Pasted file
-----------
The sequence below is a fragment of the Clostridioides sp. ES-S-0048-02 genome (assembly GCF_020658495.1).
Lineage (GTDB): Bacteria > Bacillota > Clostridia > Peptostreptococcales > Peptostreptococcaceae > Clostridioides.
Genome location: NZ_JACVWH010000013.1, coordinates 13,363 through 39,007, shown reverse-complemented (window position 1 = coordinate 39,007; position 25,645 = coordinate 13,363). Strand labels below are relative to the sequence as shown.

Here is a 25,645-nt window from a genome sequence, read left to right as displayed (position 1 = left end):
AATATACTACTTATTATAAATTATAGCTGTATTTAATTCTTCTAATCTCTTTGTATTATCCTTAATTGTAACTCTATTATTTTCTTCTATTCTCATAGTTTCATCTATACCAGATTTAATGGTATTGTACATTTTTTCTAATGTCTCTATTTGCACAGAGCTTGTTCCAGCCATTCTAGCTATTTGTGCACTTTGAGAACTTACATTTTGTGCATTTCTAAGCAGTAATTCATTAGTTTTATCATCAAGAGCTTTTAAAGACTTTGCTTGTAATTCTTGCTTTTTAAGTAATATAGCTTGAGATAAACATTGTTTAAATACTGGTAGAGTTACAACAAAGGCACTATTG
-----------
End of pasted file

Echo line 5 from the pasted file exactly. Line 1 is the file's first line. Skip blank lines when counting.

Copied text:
AATATACTACTTATTATAAATTATAGCTGTATTTAATTCTTCTAATCTCTTTGTATTATCCTTAATTGTAACTCTATTATTTTCTTCTATTCTCATAGTTTCATCTATACCAGATTTAATGGTATTGTACATTTTTTCTAATGTCTCTATTTGCACAGAGCTTGTTCCAGCCATTCTAGCTATTTGTGCACTTTGAGAACTTACATTTTGTGCATTTCTAAGCAGTAATTCATTAGTTTTATCATCAAGAGCTTTTAAAGACTTTGCTTGTAATTCTTGCTTTTTAAGTAATATAGCTTGAGATAAACATTGTTTAAATACTGGTAGAGTTACAACAAAGGCACTATTG